Denver festival boasts world premieres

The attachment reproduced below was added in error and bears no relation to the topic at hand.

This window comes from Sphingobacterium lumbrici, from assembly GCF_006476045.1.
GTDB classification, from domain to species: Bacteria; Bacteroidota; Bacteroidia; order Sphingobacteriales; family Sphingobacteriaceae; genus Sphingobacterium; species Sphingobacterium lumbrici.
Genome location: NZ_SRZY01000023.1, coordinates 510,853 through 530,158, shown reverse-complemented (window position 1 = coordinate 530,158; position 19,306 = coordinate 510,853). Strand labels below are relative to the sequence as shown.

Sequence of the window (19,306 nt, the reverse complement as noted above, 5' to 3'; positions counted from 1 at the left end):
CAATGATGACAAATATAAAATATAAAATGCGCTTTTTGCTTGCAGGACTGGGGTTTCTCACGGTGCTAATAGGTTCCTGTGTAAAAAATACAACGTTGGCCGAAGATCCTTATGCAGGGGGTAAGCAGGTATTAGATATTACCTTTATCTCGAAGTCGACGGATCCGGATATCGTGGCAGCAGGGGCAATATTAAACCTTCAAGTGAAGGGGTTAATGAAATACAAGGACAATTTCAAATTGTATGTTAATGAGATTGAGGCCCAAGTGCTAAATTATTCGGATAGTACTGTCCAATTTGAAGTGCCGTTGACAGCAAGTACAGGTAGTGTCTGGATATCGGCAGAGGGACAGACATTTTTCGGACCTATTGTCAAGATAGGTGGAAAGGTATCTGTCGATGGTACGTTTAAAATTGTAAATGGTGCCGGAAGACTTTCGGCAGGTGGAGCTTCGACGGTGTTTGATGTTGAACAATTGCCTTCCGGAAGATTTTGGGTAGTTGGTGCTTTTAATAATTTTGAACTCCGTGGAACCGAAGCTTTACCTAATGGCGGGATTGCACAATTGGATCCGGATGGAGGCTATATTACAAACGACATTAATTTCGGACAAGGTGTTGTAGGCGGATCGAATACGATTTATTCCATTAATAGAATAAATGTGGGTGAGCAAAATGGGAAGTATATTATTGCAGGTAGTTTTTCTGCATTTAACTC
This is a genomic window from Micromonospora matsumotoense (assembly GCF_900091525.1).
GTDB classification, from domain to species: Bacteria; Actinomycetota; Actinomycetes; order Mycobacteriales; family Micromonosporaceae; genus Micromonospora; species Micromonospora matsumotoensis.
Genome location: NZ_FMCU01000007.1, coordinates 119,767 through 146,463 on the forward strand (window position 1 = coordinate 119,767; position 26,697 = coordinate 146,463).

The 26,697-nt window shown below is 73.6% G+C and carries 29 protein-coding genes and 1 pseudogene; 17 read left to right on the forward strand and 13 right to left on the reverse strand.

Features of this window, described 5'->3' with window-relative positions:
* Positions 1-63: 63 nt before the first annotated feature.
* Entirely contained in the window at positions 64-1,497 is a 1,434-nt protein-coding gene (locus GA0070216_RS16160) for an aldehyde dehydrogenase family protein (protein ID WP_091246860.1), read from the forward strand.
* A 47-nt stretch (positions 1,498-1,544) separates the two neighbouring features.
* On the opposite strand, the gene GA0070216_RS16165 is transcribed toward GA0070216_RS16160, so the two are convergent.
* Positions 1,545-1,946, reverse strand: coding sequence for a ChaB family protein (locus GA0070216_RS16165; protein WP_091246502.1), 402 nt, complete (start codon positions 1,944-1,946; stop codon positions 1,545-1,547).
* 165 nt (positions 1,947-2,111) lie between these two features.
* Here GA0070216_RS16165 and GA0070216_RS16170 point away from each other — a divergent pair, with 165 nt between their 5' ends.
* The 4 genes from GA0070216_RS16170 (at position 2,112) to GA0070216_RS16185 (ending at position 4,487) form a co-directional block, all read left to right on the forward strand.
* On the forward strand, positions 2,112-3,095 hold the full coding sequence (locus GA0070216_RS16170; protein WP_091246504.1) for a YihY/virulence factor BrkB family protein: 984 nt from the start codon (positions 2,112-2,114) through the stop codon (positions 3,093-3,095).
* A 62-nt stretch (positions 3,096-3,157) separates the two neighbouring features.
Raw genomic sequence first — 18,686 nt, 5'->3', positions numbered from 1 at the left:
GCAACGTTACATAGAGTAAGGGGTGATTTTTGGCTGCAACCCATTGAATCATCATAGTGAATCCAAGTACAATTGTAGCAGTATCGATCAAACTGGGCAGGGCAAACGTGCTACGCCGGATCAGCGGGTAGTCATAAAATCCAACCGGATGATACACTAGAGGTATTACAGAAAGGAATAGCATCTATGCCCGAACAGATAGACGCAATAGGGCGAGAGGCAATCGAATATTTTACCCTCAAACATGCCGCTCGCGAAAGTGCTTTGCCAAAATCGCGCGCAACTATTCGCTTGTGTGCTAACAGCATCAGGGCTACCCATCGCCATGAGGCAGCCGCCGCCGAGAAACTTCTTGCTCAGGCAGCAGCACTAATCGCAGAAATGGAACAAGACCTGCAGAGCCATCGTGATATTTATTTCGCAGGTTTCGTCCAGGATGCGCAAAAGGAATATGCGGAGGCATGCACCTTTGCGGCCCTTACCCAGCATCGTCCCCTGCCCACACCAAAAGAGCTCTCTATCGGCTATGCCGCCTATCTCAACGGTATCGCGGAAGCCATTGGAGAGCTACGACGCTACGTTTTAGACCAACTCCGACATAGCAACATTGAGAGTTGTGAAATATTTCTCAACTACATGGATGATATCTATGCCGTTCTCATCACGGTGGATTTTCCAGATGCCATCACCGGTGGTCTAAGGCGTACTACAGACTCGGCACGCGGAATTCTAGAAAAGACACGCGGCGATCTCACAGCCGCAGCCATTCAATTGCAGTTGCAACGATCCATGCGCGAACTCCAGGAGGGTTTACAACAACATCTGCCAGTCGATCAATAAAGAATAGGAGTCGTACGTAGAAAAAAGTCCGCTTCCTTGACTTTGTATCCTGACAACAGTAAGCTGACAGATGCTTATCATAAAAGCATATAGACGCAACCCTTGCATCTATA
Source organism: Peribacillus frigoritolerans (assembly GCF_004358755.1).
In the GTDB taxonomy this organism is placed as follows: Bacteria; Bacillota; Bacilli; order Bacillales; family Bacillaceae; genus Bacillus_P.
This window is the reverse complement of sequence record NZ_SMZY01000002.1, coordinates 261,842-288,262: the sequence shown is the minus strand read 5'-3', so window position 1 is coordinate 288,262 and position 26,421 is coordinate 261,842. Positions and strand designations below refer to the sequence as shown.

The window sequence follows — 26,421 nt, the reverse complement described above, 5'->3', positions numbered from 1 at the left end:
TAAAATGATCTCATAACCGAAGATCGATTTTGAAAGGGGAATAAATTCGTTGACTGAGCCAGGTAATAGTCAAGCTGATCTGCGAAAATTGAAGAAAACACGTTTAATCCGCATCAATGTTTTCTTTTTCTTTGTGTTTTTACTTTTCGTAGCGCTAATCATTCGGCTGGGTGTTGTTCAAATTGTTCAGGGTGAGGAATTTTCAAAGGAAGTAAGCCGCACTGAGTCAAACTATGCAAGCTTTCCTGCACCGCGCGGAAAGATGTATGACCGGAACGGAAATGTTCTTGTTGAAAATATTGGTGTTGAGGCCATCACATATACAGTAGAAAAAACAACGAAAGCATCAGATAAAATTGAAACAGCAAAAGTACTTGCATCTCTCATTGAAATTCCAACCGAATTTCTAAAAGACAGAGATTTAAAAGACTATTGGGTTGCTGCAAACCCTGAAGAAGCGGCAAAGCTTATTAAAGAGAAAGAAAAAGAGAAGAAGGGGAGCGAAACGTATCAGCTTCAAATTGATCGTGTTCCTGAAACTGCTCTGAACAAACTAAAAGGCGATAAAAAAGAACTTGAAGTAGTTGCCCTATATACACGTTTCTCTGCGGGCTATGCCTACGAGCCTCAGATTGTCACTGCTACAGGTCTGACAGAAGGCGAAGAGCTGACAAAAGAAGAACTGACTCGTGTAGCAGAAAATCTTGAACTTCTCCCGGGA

DENVER — Citing the need to support writers over the long term, Denver Center Theater Company artistic director Kent Thompson has commissioned 13 plays in his 2½ -year tenure. Three of those commissions will receive their world preems at DCTC’s third annual Colorado New Play Summit, running Feb. 14-16.Theresa Rebeck’s “Our House” looks at the implications of TV news focusing on entertainment rather than content; Octavio Solis’ “Lydia” explores family and cultural identity in a Mexican clan coming to grips with personal tragedy; and Eric Schmiedl’s adaptation of Kent Haruf’s novel “Plainsong” reflects on love and loss in a remote high plains ranching community. Thompson attributes this quick ramp-up for the new festival to the support his company receives from its umbrella organization, the Denver Center for the Performing Arts, which oversees nine venues under one roof, including outlets for Broadway, opera, ballet, symphony and cabaret-style productions. In addition to the expanded slate of new productions, the fest has upped its new play readings to four, all but one commissioned by the company. Set in a psychiatric hospital, Lee Blessing’s “Perilous Night” deals with race and power in America; Denver native Steven Dietz’s “Shooting Star” is a contemporary relationship play about ex-lovers unexpectedly reunited after 20 years; Michele Lowe’s “Inana” looks at the war in Iraq through the eyes of a Baghdad museum curator; and Cusi Cram’s “Dusty and the Big Bad World” dramatizes the pseudo-religious political uproar generated when a popular PBS children’s show contest winner turns out to have “two daddies.” Thompson anticipates that the ongoing growth of the Colorado New Play Summit could yield four full productions at future editions, as well as a longer schedule for the three-day event.